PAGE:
Most Helpful Favorable Review

8 out of 9 people found this review helpful.

A CLASSIC! I LOVED IT!

Although the beginning is somewhat boring, I loved this story. C.S. Lewis does an excellent job combining wit, humor, and adventure in one book! I loved the Magician's Nephew and The Lion, the Witch, and the Wardrobe but, The Horse and His Boy is probably my favorite! I...
Although the beginning is somewhat boring, I loved this story. C.S. Lewis does an excellent job combining wit, humor, and adventure in one book! I loved the Magician's Nephew and The Lion, the Witch, and the Wardrobe but, The Horse and His Boy is probably my favorite! I loved the ending and how Lewis creates a futuristic image at the end of each book in the Chronicles of Narnia! Talking Beasts and Animals, Kings and Queens, and smart-alecky wit and humor make The Horse and His Boy and the Chronicles of Narnia a classic hit!

posted by Anonymous on July 21, 2008

Was this review helpful? Yes  No   Report this review

Most Helpful Critical Review

2 out of 8 people found this review helpful.

Horse and His Boy? Pass.

I read the Magician's Boy and The Lion, the Witch, and the Wardrobe, they were good. But this one? Boring. The book goes way to slowly, and Lucy, Edmund, Susan, and Peter are hardly in it. I wish the series forcused just on the four Penseive kids, instead of focusin...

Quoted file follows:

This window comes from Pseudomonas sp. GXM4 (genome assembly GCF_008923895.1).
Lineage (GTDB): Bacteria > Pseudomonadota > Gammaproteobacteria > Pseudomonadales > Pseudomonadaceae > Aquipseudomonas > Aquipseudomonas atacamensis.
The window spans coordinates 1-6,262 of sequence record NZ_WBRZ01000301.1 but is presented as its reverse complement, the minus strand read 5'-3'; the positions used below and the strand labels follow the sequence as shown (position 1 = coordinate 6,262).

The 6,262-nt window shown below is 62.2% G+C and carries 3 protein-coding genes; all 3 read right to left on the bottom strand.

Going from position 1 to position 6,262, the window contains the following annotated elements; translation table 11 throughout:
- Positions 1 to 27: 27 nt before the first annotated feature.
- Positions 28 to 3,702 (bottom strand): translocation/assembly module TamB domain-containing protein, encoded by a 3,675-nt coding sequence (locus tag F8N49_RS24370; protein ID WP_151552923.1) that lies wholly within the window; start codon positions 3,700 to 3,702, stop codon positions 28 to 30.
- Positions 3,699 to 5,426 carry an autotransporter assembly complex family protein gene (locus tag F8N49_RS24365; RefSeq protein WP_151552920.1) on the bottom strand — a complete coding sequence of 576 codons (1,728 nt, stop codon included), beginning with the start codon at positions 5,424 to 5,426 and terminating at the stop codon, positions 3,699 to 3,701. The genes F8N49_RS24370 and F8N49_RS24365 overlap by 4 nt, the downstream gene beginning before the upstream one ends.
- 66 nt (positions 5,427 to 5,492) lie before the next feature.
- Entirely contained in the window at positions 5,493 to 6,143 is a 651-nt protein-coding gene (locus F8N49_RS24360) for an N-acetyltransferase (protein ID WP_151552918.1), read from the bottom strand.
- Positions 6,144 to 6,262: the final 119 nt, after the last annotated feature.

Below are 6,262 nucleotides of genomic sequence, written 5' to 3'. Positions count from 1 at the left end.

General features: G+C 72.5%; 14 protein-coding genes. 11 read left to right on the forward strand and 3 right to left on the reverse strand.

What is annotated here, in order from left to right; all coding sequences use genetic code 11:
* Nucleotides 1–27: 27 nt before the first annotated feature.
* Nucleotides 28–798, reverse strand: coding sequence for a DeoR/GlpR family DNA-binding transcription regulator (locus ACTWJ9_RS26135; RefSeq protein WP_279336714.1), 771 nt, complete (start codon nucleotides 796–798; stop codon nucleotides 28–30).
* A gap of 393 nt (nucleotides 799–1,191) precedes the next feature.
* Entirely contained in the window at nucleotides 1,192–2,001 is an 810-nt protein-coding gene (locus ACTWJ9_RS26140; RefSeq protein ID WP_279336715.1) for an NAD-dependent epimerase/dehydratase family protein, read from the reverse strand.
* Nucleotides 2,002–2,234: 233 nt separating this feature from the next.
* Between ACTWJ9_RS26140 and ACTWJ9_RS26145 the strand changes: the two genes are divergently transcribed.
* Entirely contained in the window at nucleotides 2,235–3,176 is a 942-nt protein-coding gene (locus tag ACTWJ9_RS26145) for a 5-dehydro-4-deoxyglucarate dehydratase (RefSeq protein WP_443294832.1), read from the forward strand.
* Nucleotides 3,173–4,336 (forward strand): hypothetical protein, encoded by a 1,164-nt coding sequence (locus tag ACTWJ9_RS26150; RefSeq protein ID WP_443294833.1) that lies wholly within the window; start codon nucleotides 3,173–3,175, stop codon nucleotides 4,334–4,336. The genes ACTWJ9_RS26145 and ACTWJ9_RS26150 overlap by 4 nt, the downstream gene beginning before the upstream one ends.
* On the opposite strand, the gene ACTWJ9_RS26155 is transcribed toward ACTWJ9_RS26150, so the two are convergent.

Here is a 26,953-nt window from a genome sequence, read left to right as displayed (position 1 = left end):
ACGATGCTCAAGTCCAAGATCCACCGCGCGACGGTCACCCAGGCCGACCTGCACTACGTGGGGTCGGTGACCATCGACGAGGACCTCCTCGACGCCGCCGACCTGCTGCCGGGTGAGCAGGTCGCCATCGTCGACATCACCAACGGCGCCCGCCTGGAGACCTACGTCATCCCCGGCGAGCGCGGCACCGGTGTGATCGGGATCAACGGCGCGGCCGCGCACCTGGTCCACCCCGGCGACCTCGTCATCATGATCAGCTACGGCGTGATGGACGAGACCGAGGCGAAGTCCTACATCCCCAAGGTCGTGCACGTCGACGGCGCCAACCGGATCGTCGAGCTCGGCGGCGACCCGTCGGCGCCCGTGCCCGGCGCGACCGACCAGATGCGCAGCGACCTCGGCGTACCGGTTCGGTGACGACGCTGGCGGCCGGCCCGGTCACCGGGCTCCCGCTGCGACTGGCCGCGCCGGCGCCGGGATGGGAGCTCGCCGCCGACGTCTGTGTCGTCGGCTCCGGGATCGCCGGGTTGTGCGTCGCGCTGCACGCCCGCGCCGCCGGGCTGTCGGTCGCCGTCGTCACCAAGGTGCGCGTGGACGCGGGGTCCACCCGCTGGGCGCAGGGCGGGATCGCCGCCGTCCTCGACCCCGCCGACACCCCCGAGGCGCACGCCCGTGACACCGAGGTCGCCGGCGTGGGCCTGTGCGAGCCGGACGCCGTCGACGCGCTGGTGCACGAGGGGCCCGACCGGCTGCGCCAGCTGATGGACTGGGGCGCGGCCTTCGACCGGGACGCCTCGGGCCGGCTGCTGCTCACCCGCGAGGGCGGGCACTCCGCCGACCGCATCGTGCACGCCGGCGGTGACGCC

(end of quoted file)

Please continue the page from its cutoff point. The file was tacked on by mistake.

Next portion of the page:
I read the Magician's Boy and The Lion, the Witch, and the Wardrobe, they were good. But this one? Boring. The book goes way to slowly, and Lucy, Edmund, Susan, and Peter are hardly in it. I wish the series forcused just on the four Penseive kids, instead of focusing on Narnia, and the people who happen to be in it at the time. I think the series would have been better if they stayed kids throughout the series, instead of being adults in some and kids in the other.

posted by Gu14 on January 24, 2010

Was this review helpful? Yes  No   Report this review
Sort by: Showing 1 – 20 of 35 review with 3 star rating   See All Ratings
Page 1 of 2
  • Anonymous

    Posted February 24, 2006

    BLAH, BLAH, BLAH

    The Horse and his Boy was OK, but not a real attention-grabbing,epic story! Sure, some parts were great but others were ho-hum. The middle got very confusing when Shasha met up with Queen Susan and made a plan with Mr. Tumnus. If you read The Lion,the Witch and the wardrobe, you would probably like this book.

    2 out of 4 people found this review helpful.

    Was this review helpful? Yes  No   Report this review
  • Posted March 22, 2011

    It Was Ok

    i doesn't have to with much of Narnia and they really mention much in the other books

    Was this review helpful? Yes  No   Report this review
  • Posted September 9, 2009

    more from this reviewer

    Third In The Series